The Skunk Cabbage flowers can't be too far behind, perhaps starting in three to four weeks. Right now, the Skunk Cabbage buds are buried under a foot of snow, with more snow and ice on the way tomorrow, biding their time.

Friday, January 10, 2014

Eulophia petersii

Eulophia petersii flower.
The Orchidaceae (orchid family) is the largest family of flowering plants, comprising something on the order of 25000 species. The orchids are most diverse in the tropics growing as epiphytes on the trunks and branches of trees, although even here in Connecticut we have a number of native species. Most of the epiphytic orchids are more or less succulent (unlike our native woodland and bog orchids), as an adaptation to surviving the short periods of dryness that can even afflict plants in the tropical rainforest, if they are growing attached to bark without soil.
Although they are much fewer in number of species than the tropical epiphytic orchids, there are succulent orchids that live in true desert environments. Eulophia petersii is one of the most widespread of the desert orchids, occurring over much of eastern Africa, from South Africa to Somalia. The plants grow in shallow soil over rock outcrops, or in dry sandy soil, in areas with a warm, dry climate with rain primarily in summer.
Eulophia petersii plants consist of clusters of squat, fat green stems (called pseudobulbs in orchids) that bear a small number of succulent, sharp-edged leaves. The plants are evergreen and the leaves can persist for several years, but the actual growth of the plants is highly seasonal. New pseudobulbs and foliage are produced in spring and summer, and tall racemes of flowers bloom in mid-summer. In the winter, the plants are dormant and can withstand weeks or months without water.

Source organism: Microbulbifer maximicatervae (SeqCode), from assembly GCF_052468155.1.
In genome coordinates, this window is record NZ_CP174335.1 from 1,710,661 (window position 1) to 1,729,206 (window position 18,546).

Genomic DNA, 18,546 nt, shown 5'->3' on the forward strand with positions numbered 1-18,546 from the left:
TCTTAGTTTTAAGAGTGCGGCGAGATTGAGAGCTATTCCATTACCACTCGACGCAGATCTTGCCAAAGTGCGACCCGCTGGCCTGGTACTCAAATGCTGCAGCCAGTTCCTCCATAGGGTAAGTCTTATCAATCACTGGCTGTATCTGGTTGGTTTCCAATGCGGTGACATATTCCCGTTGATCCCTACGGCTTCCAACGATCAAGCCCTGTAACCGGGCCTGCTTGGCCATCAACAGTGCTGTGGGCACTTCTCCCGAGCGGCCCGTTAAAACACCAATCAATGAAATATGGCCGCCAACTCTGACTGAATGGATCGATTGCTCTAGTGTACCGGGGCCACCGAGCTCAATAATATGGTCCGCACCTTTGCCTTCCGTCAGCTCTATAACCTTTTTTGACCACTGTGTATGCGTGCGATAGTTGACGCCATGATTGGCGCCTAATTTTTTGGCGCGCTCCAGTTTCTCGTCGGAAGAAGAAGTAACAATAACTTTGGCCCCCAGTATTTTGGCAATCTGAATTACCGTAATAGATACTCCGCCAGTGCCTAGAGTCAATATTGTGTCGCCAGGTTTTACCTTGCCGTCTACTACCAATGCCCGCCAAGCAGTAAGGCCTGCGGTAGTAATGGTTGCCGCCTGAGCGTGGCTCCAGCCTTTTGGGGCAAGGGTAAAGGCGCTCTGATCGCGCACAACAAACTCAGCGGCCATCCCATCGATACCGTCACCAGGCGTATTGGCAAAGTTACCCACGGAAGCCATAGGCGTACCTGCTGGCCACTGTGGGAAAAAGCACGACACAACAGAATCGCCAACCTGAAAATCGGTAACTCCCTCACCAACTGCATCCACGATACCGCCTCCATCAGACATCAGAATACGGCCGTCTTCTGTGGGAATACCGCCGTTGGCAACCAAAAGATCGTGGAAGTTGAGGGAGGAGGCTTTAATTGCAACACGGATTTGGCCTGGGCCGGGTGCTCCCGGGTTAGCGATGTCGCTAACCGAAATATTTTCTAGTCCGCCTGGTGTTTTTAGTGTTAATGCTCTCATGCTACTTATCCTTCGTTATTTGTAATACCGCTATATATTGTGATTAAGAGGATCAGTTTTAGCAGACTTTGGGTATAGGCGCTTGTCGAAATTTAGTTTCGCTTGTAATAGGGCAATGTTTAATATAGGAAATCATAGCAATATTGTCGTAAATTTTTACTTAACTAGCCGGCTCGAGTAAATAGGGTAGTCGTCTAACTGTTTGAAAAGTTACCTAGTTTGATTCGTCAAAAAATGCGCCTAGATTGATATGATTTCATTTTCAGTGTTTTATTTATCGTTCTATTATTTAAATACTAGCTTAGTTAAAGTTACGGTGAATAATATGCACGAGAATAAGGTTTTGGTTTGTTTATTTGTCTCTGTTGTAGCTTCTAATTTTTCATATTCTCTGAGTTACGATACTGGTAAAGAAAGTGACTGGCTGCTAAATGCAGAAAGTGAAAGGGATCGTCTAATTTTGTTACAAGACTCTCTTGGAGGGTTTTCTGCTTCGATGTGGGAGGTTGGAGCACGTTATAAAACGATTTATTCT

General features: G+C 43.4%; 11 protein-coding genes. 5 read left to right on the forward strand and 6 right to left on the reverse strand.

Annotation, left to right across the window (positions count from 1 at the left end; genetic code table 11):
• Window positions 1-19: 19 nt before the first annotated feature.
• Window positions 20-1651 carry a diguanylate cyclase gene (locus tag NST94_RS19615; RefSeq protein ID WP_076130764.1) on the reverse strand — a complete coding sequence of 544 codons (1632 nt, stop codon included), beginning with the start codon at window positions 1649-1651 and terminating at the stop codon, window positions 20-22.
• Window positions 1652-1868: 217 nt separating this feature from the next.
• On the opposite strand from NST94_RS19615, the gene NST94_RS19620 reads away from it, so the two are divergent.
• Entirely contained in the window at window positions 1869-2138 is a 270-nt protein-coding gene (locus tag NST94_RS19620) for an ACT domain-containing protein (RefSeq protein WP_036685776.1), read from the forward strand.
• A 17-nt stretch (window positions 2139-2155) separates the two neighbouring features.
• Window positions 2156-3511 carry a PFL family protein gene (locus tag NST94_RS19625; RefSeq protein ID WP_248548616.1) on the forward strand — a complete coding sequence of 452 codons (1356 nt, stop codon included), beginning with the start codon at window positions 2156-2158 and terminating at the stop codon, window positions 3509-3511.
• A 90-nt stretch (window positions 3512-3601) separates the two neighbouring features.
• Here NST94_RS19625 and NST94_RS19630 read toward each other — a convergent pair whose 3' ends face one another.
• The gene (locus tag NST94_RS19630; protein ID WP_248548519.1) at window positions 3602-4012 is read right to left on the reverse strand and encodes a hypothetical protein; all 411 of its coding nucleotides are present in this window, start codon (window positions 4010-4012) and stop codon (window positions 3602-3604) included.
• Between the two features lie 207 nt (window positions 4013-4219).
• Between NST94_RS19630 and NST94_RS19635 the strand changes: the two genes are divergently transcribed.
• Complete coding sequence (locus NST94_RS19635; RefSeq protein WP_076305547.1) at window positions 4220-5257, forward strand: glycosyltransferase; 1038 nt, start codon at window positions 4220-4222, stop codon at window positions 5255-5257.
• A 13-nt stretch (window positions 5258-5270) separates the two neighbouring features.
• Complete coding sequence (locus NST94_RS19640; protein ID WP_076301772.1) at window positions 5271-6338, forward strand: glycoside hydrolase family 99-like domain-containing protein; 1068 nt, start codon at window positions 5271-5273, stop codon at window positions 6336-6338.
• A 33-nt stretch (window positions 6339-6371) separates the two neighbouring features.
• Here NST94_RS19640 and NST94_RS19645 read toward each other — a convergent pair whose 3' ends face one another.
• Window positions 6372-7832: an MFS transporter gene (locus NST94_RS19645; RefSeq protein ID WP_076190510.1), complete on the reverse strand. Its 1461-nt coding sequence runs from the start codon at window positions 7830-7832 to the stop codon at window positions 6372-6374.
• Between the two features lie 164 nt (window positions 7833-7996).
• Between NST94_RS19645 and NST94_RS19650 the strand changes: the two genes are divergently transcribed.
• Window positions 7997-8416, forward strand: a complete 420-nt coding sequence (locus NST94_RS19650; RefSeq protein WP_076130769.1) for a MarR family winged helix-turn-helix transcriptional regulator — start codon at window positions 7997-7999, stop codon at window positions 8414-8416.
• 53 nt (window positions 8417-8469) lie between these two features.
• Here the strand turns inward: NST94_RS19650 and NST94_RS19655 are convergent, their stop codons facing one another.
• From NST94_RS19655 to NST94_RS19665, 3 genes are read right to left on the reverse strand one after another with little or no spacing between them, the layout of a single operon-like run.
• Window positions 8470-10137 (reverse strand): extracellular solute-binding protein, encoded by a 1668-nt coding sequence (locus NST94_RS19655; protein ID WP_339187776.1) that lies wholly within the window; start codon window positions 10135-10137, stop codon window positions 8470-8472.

Eulophia petersii plant with succulent leaves and pseudobulbs.
In cultivation, E. petersii plants are not difficult to grow in conditions similar to those favored by agaves and echeverias. It may help to use a soil that is especially coarse and free-draining, though general-purpose cactus and succulent mixes should be acceptable. In summer, a fairly generous watering and fertilizing regime produces good results, as long as the plants get plenty of sun. In winter, E. petersii should be watered lightly and infrequently and kept in a cool, sunny location. Home propagation of Eulophia is probably only practical by dividing older clusters of pseudobulbs. Cultivated plants do set seed if pollinated, but as with other orchids the seeds are minute and require exacting conditions, possibly including the presence of symbiotic fungi, in order to germinate and grow. I've never had any luck trying to start the seeds by sprinkling them in the soil around the parent plants.